Why Should Former Nazi Guards Face Trial Today?

George Winston
 
 
SHARE:

Suspected Nazi war criminal Bruins gestures before the start of his trial in Hagen

It must have been a surprise for the Nazi party to find out that they have lost the war. Even the thought of that happening would have been subject of a joke for the cold hearted murderers. This is the only logical explanation for the existence of so many records describing the most disturbing crimes that took place at Auschwitz and beyond.

Kurt Schrimm, a special German prosecutor, presented this year his intention of pressing charges on 49 of the men and women who took part in the mass murder scene at Auschwitz.

Whether or not these people will live to even see a courtroom it’s not something to strongly be considered by Germans and the rest of the people who seem to crave justice just like once before the Nazi party would have craved for their own justice.

Many questions, however, are left unanswered. Why would people want to re-open this case when we all know it’s been closed decades ago? The murder story ended the day the war ended and the day we all knew that none of those who were killed, will ever be faced with their murderers again and that nothing could ever bring them back, The Daily Beast reports.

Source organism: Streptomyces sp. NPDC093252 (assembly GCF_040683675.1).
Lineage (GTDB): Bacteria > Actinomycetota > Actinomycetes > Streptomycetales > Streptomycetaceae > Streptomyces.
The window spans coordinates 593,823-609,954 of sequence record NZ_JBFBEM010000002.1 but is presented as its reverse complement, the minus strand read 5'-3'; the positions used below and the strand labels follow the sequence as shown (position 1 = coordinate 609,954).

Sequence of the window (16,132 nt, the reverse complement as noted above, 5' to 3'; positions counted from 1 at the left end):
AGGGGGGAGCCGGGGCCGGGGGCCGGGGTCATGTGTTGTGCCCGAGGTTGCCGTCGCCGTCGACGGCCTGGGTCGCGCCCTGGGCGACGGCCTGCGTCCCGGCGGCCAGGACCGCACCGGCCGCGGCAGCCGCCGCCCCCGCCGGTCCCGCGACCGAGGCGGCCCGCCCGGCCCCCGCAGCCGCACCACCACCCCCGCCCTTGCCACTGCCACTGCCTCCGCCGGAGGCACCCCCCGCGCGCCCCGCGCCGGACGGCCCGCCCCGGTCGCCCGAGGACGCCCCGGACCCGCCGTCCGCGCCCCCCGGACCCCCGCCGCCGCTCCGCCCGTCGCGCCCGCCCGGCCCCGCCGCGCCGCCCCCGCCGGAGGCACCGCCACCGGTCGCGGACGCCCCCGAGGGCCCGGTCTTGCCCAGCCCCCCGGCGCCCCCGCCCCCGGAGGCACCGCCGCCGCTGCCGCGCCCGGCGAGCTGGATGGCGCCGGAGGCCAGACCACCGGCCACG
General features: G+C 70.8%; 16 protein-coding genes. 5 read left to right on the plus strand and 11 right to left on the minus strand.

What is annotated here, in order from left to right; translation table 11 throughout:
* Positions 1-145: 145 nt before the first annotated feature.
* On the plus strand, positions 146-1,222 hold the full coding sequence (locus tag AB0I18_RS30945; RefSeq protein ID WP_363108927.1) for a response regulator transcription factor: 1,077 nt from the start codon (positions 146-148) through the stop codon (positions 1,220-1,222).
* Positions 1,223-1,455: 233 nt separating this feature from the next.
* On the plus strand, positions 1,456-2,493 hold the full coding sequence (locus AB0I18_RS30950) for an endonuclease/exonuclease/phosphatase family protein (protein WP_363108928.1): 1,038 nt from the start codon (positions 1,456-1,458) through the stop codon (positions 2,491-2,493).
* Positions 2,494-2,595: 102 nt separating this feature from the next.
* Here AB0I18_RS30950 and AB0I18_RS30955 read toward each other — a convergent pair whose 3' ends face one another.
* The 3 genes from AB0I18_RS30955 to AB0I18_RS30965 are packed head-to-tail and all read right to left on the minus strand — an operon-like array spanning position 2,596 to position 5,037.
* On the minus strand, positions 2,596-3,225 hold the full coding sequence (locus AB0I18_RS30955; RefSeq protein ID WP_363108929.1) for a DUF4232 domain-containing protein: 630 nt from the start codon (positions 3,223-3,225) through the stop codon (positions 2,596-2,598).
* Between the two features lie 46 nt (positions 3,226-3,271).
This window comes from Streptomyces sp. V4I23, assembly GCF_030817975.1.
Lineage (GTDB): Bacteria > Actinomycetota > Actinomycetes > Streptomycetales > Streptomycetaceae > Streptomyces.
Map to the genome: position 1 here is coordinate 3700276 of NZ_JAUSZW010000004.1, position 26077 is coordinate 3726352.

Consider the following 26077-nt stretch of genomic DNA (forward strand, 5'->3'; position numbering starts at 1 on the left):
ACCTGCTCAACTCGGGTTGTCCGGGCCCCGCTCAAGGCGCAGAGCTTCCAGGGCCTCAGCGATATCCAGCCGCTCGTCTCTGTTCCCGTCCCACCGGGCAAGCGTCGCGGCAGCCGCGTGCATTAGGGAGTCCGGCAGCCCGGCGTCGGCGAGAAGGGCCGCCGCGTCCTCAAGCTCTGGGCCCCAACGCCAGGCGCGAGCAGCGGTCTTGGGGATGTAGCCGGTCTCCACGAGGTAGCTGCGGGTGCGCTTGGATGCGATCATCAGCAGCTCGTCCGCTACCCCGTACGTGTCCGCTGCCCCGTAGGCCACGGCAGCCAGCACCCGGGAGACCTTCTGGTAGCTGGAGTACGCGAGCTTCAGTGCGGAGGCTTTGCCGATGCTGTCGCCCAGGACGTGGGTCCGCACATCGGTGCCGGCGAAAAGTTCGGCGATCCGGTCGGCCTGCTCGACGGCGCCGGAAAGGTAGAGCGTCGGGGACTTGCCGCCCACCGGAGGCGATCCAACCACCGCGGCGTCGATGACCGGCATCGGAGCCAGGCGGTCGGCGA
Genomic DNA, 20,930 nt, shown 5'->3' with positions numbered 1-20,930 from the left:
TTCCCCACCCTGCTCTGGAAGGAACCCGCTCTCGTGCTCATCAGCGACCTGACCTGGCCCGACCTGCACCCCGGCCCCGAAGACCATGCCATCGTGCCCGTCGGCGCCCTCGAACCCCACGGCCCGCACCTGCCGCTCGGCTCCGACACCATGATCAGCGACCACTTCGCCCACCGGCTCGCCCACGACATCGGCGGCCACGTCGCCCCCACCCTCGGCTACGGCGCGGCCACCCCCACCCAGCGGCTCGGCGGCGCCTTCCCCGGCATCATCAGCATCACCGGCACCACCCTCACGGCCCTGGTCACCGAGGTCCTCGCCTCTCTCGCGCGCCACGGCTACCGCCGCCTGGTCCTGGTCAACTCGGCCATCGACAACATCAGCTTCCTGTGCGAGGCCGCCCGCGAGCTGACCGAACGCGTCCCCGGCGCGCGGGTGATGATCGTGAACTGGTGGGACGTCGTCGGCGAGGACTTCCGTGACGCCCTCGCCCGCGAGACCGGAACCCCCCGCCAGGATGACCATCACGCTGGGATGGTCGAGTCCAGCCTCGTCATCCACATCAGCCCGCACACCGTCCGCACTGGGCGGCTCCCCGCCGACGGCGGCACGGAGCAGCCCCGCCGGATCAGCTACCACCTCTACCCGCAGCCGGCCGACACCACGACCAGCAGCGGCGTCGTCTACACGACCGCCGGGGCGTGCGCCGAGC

Why paying millions on trails and prosecution instead of making use of that money to teach children not to be like that and to help them recognize those bad guys and the bad influences and ideas of fascism?

The Nazi Archive, located in what used to be a women’s prison in Ludwigsburg, Germany contains stashes of records and files of crimes that would horrify even the strong hearted ones. Among them there is a document unfolding the story of soldier who preferred killing Russian prisoners by simply shooting them in the neck. And all these kind of files didn’t mean anything other than to glorify and worship Nazis for freeing the world of Jews and Slaves.

It seems ironic to think that these documents are now used against those who once wrote them with the pride and hope that their actions have created a better world for their nation.

Elie Wiesel and others seem yet to disagree with letting the accused die in peace. For them, each Jewish person killed represents an individual, just like every Nazi who killed, did it as an individual. There wasn’t a machine that killed them all, but individuals who carried their won identity, who lived their own lives in their own ways and this is the way they should be prosecuted.

It makes no difference if these people, now aged between 80 and 90 years old, will ever know what a prison cell looks like, as long as they receive at least a fraction of the punishment they deserve.